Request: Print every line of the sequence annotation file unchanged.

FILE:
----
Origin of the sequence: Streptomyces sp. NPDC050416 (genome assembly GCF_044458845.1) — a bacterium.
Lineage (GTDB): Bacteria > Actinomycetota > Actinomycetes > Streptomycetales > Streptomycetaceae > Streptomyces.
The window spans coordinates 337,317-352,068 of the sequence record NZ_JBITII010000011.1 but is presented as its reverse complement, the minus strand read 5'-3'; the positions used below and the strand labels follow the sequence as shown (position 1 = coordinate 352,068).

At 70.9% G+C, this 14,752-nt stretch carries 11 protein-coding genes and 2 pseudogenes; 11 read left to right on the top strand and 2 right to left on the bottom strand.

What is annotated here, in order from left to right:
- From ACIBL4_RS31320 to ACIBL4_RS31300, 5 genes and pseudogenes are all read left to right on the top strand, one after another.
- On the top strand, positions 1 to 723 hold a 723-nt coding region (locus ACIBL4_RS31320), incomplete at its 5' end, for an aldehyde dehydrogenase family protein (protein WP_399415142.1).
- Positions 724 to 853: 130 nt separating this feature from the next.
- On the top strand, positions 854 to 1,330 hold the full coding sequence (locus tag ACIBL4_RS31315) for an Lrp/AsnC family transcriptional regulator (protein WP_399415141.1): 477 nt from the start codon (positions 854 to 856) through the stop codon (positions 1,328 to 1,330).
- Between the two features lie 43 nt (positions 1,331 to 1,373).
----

Origin of the sequence: Streptomyces sp. NPDC050416 (genome assembly GCF_044458845.1) — a bacterium.
Lineage (GTDB): Bacteria > Actinomycetota > Actinomycetes > Streptomycetales > Streptomycetaceae > Streptomyces.
The window spans coordinates 337,317-352,068 of the sequence record NZ_JBITII010000011.1 but is presented as its reverse complement, the minus strand read 5'-3'; the positions used below and the strand labels follow the sequence as shown (position 1 = coordinate 352,068).

At 70.9% G+C, this 14,752-nt stretch carries 11 protein-coding genes and 2 pseudogenes; 11 read left to right on the top strand and 2 right to left on the bottom strand.

What is annotated here, in order from left to right:
- From ACIBL4_RS31320 to ACIBL4_RS31300, 5 genes and pseudogenes are all read left to right on the top strand, one after another.
- On the top strand, positions 1 to 723 hold a 723-nt coding region (locus ACIBL4_RS31320), incomplete at its 5' end, for an aldehyde dehydrogenase family protein (protein WP_399415142.1).
- Positions 724 to 853: 130 nt separating this feature from the next.
- On the top strand, positions 854 to 1,330 hold the full coding sequence (locus tag ACIBL4_RS31315) for an Lrp/AsnC family transcriptional regulator (protein WP_399415141.1): 477 nt from the start codon (positions 854 to 856) through the stop codon (positions 1,328 to 1,330).
- Between the two features lie 43 nt (positions 1,331 to 1,373).